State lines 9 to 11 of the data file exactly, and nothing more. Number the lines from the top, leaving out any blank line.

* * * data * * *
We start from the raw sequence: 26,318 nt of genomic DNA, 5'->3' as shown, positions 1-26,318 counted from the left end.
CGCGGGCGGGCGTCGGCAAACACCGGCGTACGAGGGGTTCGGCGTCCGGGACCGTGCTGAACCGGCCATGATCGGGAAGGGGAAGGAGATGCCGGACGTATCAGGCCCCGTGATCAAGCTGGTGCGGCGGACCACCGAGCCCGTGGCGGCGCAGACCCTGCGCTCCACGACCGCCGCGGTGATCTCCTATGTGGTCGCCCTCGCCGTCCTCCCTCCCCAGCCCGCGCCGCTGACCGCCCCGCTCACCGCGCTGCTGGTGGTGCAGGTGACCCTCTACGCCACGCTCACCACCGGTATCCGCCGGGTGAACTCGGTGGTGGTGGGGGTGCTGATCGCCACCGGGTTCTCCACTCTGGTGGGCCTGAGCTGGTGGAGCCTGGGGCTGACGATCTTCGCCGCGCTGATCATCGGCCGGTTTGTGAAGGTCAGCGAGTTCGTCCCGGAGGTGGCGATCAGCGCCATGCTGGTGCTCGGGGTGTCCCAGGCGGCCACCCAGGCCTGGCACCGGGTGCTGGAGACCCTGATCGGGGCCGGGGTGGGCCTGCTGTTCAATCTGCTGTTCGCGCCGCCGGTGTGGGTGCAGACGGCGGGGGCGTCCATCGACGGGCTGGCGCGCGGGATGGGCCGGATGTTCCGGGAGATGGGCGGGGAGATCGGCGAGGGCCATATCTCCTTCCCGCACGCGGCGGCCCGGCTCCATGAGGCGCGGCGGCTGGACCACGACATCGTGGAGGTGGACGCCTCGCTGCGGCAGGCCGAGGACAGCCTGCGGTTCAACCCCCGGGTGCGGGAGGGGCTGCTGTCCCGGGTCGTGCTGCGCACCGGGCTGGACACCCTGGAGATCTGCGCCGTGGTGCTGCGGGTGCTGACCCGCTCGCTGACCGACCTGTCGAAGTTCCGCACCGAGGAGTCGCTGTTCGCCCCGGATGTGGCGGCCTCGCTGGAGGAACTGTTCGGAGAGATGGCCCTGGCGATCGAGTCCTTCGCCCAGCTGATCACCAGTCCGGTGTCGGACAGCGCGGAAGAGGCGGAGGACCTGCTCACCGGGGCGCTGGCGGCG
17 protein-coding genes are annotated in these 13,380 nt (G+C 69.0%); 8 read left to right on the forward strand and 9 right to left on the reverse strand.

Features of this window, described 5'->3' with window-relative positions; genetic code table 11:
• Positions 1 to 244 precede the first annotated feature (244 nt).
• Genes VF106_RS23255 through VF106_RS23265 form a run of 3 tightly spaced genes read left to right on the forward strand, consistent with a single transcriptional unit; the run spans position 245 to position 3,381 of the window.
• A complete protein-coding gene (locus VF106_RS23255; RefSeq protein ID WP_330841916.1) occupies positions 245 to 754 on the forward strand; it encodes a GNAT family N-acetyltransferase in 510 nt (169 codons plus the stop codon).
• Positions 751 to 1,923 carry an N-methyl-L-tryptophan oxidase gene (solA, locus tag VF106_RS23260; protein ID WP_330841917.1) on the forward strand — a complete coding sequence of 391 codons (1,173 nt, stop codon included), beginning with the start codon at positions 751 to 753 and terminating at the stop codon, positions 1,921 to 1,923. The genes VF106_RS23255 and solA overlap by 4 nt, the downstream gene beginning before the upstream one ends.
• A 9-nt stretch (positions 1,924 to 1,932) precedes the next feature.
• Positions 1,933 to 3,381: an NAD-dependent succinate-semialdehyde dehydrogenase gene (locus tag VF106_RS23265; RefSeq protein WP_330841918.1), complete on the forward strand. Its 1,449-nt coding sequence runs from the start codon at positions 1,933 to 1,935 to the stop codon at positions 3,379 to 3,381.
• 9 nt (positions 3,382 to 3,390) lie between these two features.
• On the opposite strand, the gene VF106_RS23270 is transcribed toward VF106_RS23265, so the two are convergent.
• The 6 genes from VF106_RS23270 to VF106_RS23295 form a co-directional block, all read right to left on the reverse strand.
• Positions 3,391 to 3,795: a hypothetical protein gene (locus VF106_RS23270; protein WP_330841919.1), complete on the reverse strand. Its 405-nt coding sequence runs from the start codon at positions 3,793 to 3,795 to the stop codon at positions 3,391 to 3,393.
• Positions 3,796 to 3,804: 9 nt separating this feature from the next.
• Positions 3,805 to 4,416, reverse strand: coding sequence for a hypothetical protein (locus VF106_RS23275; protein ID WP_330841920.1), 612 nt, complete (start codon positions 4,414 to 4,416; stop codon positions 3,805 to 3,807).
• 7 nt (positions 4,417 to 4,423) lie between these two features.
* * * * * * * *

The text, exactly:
• A 9-nt stretch (positions 1,924 to 1,932) precedes the next feature.
• Positions 1,933 to 3,381: an NAD-dependent succinate-semialdehyde dehydrogenase gene (locus tag VF106_RS23265; RefSeq protein WP_330841918.1), complete on the forward strand. Its 1,449-nt coding sequence runs from the start codon at positions 1,933 to 1,935 to the stop codon at positions 3,379 to 3,381.
• 9 nt (positions 3,382 to 3,390) lie between these two features.